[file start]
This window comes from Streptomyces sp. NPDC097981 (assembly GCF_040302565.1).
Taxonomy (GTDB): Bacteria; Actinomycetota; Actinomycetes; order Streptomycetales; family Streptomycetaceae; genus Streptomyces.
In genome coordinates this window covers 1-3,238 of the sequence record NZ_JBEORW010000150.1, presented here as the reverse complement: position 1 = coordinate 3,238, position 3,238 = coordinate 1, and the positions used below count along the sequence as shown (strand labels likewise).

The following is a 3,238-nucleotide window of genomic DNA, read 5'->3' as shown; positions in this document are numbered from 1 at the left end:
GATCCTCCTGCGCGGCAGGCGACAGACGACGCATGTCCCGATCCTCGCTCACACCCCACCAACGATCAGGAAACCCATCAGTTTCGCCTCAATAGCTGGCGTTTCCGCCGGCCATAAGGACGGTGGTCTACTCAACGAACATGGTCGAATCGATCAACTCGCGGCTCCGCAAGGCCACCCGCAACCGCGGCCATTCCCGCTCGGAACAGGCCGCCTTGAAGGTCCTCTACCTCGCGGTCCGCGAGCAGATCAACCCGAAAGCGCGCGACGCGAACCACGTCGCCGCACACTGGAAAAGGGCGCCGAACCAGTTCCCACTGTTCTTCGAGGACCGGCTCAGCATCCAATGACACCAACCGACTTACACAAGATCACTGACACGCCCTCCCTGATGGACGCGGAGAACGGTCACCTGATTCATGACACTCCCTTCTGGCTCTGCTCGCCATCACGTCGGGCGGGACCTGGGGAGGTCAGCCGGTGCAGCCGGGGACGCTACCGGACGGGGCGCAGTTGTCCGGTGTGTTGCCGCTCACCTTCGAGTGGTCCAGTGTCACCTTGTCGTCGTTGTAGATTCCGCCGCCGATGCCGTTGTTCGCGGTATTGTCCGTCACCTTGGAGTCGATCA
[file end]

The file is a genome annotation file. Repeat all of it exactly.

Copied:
This window comes from Streptomyces sp. NPDC097981 (assembly GCF_040302565.1).
Taxonomy (GTDB): Bacteria; Actinomycetota; Actinomycetes; order Streptomycetales; family Streptomycetaceae; genus Streptomyces.
In genome coordinates this window covers 1-3,238 of the sequence record NZ_JBEORW010000150.1, presented here as the reverse complement: position 1 = coordinate 3,238, position 3,238 = coordinate 1, and the positions used below count along the sequence as shown (strand labels likewise).

The following is a 3,238-nucleotide window of genomic DNA, read 5'->3' as shown; positions in this document are numbered from 1 at the left end:
GATCCTCCTGCGCGGCAGGCGACAGACGACGCATGTCCCGATCCTCGCTCACACCCCACCAACGATCAGGAAACCCATCAGTTTCGCCTCAATAGCTGGCGTTTCCGCCGGCCATAAGGACGGTGGTCTACTCAACGAACATGGTCGAATCGATCAACTCGCGGCTCCGCAAGGCCACCCGCAACCGCGGCCATTCCCGCTCGGAACAGGCCGCCTTGAAGGTCCTCTACCTCGCGGTCCGCGAGCAGATCAACCCGAAAGCGCGCGACGCGAACCACGTCGCCGCACACTGGAAAAGGGCGCCGAACCAGTTCCCACTGTTCTTCGAGGACCGGCTCAGCATCCAATGACACCAACCGACTTACACAAGATCACTGACACGCCCTCCCTGATGGACGCGGAGAACGGTCACCTGATTCATGACACTCCCTTCTGGCTCTGCTCGCCATCACGTCGGGCGGGACCTGGGGAGGTCAGCCGGTGCAGCCGGGGACGCTACCGGACGGGGCGCAGTTGTCCGGTGTGTTGCCGCTCACCTTCGAGTGGTCCAGTGTCACCTTGTCGTCGTTGTAGATTCCGCCGCCGATGCCGTTGTTCGCGGTATTGTCCGTCACCTTGGAGTCGATCA